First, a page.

|Institution:||University of Washington|
|Keywords:||Chromatin; Enhancers; Epigenetics; Stem Cell Biology; Genetics; Bioinformatics; Developmental biology; Genetics|
|Full text PDF:||http://hdl.handle.net/1773/40908|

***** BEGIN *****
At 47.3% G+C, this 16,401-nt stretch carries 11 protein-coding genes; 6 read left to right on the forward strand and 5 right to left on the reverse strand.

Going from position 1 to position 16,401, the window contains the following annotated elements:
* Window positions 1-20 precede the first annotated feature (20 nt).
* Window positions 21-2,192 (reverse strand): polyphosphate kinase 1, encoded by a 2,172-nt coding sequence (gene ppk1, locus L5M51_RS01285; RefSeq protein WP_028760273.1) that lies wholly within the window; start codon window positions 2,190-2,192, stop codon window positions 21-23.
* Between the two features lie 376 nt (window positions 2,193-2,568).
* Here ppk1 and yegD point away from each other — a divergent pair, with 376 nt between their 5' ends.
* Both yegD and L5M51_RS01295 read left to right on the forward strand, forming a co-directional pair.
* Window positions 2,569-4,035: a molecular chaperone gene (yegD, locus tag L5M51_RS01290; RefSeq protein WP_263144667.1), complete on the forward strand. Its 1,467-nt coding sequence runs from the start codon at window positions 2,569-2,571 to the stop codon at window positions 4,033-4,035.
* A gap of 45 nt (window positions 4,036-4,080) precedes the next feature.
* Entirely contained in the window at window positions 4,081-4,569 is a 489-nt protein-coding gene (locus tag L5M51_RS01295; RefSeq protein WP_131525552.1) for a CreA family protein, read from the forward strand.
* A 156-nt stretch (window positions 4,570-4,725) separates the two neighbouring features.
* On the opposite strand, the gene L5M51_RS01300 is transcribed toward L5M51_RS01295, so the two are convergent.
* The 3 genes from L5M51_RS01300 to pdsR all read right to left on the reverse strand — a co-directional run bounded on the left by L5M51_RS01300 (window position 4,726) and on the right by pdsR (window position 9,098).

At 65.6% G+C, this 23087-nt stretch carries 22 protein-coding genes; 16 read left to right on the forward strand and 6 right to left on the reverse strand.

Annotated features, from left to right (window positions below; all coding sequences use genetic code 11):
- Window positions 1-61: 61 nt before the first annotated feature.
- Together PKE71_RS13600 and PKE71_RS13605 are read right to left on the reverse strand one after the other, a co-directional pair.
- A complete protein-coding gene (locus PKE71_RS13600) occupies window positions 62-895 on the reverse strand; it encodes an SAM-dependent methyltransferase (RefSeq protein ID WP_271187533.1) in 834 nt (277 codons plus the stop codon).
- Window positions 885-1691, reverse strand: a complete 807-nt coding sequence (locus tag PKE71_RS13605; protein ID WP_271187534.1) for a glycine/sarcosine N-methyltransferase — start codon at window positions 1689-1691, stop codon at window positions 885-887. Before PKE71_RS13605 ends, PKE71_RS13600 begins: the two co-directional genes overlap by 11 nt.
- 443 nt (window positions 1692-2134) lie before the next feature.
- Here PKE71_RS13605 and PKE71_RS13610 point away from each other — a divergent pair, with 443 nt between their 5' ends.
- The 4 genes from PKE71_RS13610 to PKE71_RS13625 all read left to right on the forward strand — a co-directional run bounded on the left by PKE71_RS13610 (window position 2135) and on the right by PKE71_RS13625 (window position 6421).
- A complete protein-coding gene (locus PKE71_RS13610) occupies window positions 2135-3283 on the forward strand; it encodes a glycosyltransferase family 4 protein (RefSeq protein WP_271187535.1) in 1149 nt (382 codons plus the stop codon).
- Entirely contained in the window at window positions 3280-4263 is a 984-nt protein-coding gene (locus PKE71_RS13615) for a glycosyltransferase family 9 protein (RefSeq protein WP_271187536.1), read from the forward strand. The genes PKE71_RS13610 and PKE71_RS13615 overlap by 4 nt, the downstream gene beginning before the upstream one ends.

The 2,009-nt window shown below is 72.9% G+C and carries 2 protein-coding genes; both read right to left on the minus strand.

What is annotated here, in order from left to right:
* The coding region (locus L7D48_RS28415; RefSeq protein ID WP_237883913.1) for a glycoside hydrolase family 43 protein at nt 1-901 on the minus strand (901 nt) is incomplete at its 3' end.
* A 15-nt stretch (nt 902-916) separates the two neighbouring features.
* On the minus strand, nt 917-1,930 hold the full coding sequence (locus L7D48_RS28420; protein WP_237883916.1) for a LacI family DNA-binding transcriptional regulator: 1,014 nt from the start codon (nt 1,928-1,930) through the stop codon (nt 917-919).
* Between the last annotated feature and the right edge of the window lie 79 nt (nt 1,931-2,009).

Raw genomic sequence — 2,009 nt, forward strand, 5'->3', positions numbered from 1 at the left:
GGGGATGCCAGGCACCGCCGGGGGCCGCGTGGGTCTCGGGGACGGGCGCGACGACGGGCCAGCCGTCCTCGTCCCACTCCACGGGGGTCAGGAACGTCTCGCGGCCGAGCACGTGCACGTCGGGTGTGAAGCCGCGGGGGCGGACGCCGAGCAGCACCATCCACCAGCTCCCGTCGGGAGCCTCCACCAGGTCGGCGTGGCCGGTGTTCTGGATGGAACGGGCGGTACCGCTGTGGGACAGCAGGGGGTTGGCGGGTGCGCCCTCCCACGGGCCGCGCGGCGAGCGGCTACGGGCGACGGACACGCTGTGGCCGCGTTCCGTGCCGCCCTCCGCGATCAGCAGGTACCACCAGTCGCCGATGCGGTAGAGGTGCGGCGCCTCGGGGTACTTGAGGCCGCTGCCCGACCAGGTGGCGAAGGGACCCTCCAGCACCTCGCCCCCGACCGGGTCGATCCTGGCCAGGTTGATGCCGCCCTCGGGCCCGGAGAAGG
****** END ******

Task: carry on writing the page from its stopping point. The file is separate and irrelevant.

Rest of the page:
The epigenome defines what a cell has the potential to do and allows a cell to elicit a response to external cues. This is exemplified in organisms where all the hundreds of different cell types share one genome but differ in their gene expression and response to environmental stimuli. Stem cells with their inherent ability to self-renew and differentiate, are a useful model for studying how the epigenome confers these attribute in a cell. Here I present research performed in two stem cell systems, pluripotent nave human embryonic stem cells and multipotent ovarian cancer stem cells. I use different next-generation sequencing techniques to quantify changes in gene expression and measure three epigenetic characteristics: DNA methylation, histone modifications and genome three-dimensional architecture. From the data generated, I am able to identify regions that regulate gene expression, identify proteins that potentially target these regions, and predict the genes targets of regulatory regions. I have shown that the pluripotent nave human embryonic stem cell line, Elf1, has a more open chromatin structure than primed embryonic stem cells, a known feature of early development. This is observed in their less methylated genome and presence of broad domains of active chromatin modifications. I found that architectural differences between the nave and primed genome can be explained through the presence of histone modifications. I observed that Elf1 nave embryonic stem cells are also a good model for development due to their ability to gain DNA methylation at imprinted regions and gain repressive histone modifications at key genes when pushed forward to a primed-like state. In our multipotent stem cell system, I was able to identify key genes and protein interactions that distinguish ovarian cancer stem cells from the cells in the bulk of the tumor. I was able to link differentially methylated regions to regulatory elements and identify putative gene targets. Many of the interacting proteins and gene targets have previously been shown to be responsible for chemotherapy resistance and quiescence in cancer stem cells. I uncover evidence that ovarian cancer stem cells use pluripotent cell transcription factors at their regulatory elements, creating a surprising and unexpected connection between the two stem cell systems in this study. There is still much to learn about the epigenetic regulatory network in pluripotent and multipotent stem cells and the work presented here can be viewed as a launching pad for future studies.Advisors/Committee Members: Hawkins, Raymond D (advisor).